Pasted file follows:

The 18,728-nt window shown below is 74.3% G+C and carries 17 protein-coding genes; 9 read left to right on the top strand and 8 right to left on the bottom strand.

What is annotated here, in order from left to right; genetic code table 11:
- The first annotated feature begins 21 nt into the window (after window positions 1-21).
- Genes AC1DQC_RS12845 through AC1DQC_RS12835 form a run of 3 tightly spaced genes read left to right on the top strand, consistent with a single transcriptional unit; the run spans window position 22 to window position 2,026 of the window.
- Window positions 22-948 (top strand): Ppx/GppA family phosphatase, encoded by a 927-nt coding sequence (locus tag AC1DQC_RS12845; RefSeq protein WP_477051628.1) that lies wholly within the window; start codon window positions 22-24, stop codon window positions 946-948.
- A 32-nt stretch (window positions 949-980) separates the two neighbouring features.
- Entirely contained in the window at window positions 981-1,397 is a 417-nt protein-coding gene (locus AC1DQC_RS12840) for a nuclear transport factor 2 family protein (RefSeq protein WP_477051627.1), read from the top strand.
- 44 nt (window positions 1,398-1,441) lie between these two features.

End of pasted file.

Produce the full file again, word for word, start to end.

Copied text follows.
The 18,728-nt window shown below is 74.3% G+C and carries 17 protein-coding genes; 9 read left to right on the top strand and 8 right to left on the bottom strand.

What is annotated here, in order from left to right; genetic code table 11:
- The first annotated feature begins 21 nt into the window (after window positions 1-21).
- Genes AC1DQC_RS12845 through AC1DQC_RS12835 form a run of 3 tightly spaced genes read left to right on the top strand, consistent with a single transcriptional unit; the run spans window position 22 to window position 2,026 of the window.
- Window positions 22-948 (top strand): Ppx/GppA family phosphatase, encoded by a 927-nt coding sequence (locus tag AC1DQC_RS12845; RefSeq protein WP_477051628.1) that lies wholly within the window; start codon window positions 22-24, stop codon window positions 946-948.
- A 32-nt stretch (window positions 949-980) separates the two neighbouring features.
- Entirely contained in the window at window positions 981-1,397 is a 417-nt protein-coding gene (locus AC1DQC_RS12840) for a nuclear transport factor 2 family protein (RefSeq protein WP_477051627.1), read from the top strand.
- 44 nt (window positions 1,398-1,441) lie between these two features.